Policy tools, options and practice patterns

Political action and social initiatives help raise awareness of the impact of consumption on nature, protect the local environment, promote a sustainable local economy and rehabilitate degraded areas. Along with initiatives at different levels, they have contributed to expanding and strengthening the current network of ecologically representative and well-connected networks of protected areas and other effective measures for site protection, watershed protection, and incentives and sanctions to reduce pollution.

The report presents an exemplary list of possible actions and pathways for their implementation in the various locations, systems and scales most likely to support sustainable development. Integrated approach:

CagricultureThe report highlights, among others, the following: promotion of good agricultural and agroecological practices; cross-functional landscape planning (which simultaneously provides food security, habitability, species maintenance and ecological functions) and intersectoral integrated management. It also highlights the importance of deeper involvement of all actors in the food system (including producers, the public sector, civil society and consumers) and more integrated landscape and watershed management; maintaining the diversity of genes, varieties, cultivars, breeds, local breeds and species; and approaches that empower consumers and producers through market transparency, better distribution and location (which revives local economies), reformed supply chains and reduced food waste.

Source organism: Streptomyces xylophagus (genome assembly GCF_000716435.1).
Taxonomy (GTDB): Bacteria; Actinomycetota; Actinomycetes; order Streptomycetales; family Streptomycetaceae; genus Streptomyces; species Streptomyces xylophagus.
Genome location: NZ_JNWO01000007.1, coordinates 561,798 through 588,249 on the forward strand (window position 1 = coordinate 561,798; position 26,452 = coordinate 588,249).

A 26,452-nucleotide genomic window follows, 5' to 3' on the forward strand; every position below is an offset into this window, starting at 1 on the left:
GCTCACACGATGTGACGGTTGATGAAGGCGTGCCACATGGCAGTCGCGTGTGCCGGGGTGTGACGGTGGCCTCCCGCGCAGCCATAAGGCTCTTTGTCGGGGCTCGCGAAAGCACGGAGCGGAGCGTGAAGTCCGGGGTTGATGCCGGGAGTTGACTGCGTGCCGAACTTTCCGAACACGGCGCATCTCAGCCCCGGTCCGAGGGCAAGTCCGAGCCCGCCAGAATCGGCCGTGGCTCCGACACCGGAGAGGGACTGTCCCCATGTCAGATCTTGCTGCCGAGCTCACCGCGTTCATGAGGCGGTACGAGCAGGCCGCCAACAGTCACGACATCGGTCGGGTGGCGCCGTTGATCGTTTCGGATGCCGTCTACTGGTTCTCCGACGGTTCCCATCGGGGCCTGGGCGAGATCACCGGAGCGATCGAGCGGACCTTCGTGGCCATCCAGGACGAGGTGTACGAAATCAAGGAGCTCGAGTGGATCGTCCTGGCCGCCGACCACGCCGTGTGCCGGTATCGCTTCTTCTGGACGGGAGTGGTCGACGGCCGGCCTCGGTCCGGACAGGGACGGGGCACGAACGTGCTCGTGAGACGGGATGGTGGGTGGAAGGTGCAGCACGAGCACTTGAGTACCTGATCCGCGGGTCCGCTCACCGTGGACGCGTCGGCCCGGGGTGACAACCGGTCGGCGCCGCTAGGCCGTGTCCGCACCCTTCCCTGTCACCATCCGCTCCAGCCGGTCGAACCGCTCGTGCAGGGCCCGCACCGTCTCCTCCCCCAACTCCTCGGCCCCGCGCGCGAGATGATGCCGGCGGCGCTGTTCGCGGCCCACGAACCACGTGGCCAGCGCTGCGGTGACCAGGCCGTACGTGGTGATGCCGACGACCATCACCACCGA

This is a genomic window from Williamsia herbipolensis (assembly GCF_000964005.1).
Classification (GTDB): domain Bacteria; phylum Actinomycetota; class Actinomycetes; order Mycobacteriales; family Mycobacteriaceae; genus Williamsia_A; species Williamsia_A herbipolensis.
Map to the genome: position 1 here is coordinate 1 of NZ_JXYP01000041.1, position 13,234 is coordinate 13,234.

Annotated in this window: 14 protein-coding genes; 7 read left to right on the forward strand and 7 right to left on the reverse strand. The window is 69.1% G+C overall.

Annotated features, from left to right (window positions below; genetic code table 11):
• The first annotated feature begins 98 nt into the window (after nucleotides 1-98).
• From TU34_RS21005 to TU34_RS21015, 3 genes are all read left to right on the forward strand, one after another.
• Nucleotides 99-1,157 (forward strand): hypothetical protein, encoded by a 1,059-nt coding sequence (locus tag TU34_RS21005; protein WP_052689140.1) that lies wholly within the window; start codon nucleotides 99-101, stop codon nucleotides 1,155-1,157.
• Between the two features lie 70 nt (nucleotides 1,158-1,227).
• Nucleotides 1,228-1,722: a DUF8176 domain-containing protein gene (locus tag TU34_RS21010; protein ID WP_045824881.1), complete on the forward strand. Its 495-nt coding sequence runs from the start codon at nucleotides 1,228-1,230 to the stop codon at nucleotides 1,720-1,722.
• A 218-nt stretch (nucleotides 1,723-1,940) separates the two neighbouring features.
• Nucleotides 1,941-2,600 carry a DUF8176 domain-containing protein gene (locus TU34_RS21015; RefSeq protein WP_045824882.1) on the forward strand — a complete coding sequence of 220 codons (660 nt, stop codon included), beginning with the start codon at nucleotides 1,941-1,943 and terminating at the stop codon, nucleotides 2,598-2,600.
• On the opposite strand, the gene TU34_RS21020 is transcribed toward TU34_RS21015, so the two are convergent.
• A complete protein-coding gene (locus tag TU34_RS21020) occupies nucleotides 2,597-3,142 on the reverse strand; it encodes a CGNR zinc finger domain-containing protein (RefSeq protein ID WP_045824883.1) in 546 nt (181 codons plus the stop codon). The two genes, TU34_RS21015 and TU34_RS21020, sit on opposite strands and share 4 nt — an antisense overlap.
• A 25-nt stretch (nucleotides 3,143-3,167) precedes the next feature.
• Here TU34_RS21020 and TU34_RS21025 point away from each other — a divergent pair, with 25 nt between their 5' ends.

Cmarine systemsthe report points out, among other things, about: an ecosystem approach to fisheries management; Territorial Planning; actual amounts; marine protected areas; protection and management of key areas of marine biodiversity; reducing the pollution that flows into the oceans and working closely with producers and consumers.

Cfresh water systems, policy options and actions include, but are not limited to: more inclusive management of water resources for shared water management and greater equity; better integration of water resources management and landscape planning at different scales; promote practices that reduce soil erosion, sedimentation and runoff; increase water storage; promote investment in water projects with clear sustainability criteria; as well as addressing the fragmentation of many freshwater policies.

Curban areasThe report draws attention to: promoting nature-based solutions; increase access to urban services and a healthy urban environment for low-income communities; improve access to green areas; sustainable production and consumption and ecological connectivity in urban spaces, in particular with native species.

In all examples, the Report recognizes the importance of taking into account different value systems and different interests and worldviews in formulating policies and actions. This includes the full and effective participation of indigenous peoples and local communities in governance, reform and development of incentive structures and ensuring that biodiversity is prioritized in all major sectoral plans.